When I was seven, I was healed by a miracle. That’s how my parents always told it.
The night before, we’d had company. It was a weeknight, which meant my sister and I had dinner with the grownups, and we were allowed dessert from the table of goodies – probably guava chiffon cake or cream puffs from Liliha Bakery which some auntie (in Hawaii, all adults are auntie and uncle) had picked up on the way over. Then, we were put to bed at eight o’clock o’clock, as usual. I remember lying there, listening to the comfortable noise of conversation, punctuated by bursts of laughter.
When my stomach started to hurt, I ignored it. I thought I’d eaten too much. I was determined to bear it; I felt virtuous. Good little Catholic girls offered up their suffering for the poor souls in purgatory, so I did, falling into fitful slumber. In the morning, when my mother came to wake me, she found me whimpering and holding my side.
By the time we got to the hospital, I was in such severe abdominal pain that I wasn’t able to eat or bend at the waist. They admitted me at once. The next day, the nurses prepped me for surgery. They started an IV drip and inserted a catheter, which was more horrible than the IV but less awful than the spinal tap the doctor had done on me the day before which caused my legs to stay locked in the crisscross applesauce position I’d been sitting in when they stuck the needle in and drew out spinal fluid for testing. No one could figure out the cause of my pain, but because of its location, it was decided that an appendectomy was the best course. I had to spend the night that way, my pretzeled legs pointing up at the ceiling as I lay sleepless. But in the morning when the nurses came to wheel me to the operating room, I felt a change. A softening. I straightened my knees and sat right up in the bed. “I’m feeling better now,” I told them. “I want to go home.”
My mother said the entire parish of St. Anne’s church had prayed for me, and this is what made the pain disappear. “Father mentioned you in the petitions,” she said. So many people, sending out good wishes and pleas on my behalf. I thought of it as a holy laser beam, burning away the bad thing in my stomach.
You can’t just waltz out of a hospital, though. I had to be examined once again, just to be sure, and I endured more pokes and tests. One nurse was so impressed by how quietly I sat when they drew blood that she told me I was a good little boy. “I’m good,” I replied, “but I’m a girl.” She blushed and apologized, having been fooled by my pixie cut and the genderless hospital gown.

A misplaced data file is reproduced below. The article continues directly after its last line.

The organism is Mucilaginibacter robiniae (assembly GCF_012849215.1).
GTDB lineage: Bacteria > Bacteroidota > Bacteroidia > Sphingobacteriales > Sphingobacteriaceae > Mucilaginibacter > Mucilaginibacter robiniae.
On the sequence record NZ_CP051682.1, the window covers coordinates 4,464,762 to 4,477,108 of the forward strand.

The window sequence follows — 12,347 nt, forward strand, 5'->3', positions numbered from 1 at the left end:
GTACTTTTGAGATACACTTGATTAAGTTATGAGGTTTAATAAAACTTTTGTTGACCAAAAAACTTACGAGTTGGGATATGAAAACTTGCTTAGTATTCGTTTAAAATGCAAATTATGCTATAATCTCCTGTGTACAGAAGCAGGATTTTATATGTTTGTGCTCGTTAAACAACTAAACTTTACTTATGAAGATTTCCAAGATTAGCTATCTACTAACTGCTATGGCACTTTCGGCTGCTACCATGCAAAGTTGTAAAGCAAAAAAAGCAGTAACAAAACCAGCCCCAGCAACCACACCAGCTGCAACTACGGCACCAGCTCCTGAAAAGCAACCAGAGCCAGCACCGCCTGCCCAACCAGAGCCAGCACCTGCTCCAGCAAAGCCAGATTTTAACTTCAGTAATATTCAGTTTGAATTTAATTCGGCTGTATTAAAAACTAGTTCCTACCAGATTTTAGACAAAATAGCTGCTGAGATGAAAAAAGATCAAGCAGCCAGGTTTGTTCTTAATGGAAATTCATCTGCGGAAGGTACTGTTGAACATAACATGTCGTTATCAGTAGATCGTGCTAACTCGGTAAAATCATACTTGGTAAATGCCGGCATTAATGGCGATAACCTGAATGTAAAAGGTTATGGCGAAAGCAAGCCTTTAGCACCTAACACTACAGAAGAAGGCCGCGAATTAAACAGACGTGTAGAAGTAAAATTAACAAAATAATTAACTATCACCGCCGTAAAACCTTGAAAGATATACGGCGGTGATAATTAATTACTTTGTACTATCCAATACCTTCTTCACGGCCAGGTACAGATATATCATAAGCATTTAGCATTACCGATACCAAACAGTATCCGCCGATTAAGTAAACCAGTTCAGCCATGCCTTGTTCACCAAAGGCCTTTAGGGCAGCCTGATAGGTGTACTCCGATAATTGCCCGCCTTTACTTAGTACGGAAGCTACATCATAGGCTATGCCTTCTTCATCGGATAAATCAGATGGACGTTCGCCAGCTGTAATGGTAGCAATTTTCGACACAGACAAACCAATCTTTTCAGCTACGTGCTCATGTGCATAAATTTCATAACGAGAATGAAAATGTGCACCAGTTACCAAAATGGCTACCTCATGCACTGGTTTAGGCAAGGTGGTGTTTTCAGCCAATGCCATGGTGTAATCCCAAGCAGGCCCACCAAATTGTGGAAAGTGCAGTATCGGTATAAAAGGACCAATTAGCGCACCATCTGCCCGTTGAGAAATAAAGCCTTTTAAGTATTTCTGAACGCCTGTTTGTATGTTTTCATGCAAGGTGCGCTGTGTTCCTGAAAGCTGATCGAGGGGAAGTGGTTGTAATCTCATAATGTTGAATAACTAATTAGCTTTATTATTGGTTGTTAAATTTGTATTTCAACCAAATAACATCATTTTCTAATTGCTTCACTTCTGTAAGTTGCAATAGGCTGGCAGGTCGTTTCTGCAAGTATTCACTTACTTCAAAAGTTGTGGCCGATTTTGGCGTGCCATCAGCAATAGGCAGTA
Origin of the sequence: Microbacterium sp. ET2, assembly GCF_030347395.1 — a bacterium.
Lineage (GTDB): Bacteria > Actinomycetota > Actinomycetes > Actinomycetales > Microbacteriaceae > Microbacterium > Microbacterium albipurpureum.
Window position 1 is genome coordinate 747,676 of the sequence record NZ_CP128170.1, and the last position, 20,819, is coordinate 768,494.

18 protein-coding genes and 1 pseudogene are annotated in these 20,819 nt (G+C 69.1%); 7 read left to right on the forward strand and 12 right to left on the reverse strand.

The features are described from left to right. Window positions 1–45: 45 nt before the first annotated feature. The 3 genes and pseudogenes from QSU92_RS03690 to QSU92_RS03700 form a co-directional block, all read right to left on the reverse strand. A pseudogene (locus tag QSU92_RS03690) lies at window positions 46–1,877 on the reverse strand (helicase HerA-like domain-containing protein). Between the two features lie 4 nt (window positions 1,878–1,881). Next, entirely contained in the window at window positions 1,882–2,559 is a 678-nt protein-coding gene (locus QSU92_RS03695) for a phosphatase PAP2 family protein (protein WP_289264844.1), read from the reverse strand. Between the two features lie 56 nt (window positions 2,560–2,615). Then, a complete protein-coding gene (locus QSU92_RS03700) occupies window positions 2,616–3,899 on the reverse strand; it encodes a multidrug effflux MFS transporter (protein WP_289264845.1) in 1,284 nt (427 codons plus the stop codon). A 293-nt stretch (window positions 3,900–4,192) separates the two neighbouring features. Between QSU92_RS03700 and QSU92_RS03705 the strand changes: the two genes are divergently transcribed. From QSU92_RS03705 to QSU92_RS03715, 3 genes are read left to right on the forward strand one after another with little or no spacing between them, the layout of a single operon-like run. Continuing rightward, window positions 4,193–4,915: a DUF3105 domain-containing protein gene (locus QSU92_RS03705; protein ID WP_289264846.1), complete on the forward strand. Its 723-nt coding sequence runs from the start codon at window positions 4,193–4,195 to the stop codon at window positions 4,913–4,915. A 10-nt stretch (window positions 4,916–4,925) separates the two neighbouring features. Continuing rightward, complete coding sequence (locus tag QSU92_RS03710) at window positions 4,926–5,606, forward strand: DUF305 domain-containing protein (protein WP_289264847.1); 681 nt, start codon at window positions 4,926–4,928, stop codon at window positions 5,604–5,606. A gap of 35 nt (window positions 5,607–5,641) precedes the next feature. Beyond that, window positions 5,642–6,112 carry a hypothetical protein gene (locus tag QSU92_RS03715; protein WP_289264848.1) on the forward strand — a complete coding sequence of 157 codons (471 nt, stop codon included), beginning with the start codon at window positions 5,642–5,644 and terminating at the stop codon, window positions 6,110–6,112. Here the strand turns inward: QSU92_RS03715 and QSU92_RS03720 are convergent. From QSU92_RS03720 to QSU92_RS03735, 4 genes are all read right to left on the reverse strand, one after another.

She wasn’t the only one. I’d been in the joint a few days, and while the docs were trying to figure out my symptoms (before the spinal tap debacle), they let me hang out in the hospital playroom. There was one other kid there, a boy my age. We played together every day – blocks, board games, Hot Wheels cars. He had a big bandage around his head, and I remember my dad asking him about it. The boy explained that he’d had surgery for a brain tumor. “But I gotta get out of here,” he said, sounding confident and manly. “I gotta get home to my mom. My dad hits her, so I protect her.” I was awed at his bravery. When I looked at my dad, I saw that he had tears in his eyes. I stopped off in the playroom to say goodbye, and my buddy was in there. “Wait,” he said, startled. “You’re a girl?” I was wearing a dress. “Yeah,” I said. “I’m a girl.” He shrugged. “Okay then.”
I don’t know what triggered it, but the other day I found myself remembering that kid, the one whose name I never knew. I wonder if he made it okay. Being a kid myself, I didn’t think about it too much then, but over the years, whenever we talked about the miracle, my father always brought up the boy. “He was so strong, that kid. A tough little guy.” Now that I’m an adult and a parent, that fuzzy memory buckles my knees. I’ve been thinking a lot about a 7-year-old with a brain tumor whose biggest concern was taking care of his mom. And that sure has kicked the shit out of any petty nonsense I might be worried about. To this day, I don’t know what happened to me and why I suddenly got better, and I don’t know why little boys with abusive dads get brain tumors.
I think about hurts that cannot be named or identified or neatly categorized, no matter how you poke at them. I think about free-floating suffering that settles in sunlit playrooms like dust motes, and how remarkable it is that the sufferers can put their shoulders to it and set themselves against what seems an insurmountable adversary. I think about the mysterious softening that can come in the lonely darkness and the cool, sweet relief that follows.
Perspective, pain, grace, and unexpected, undeterred strength – those are my lessons, then and now. Also this: hope. Because you have to, right?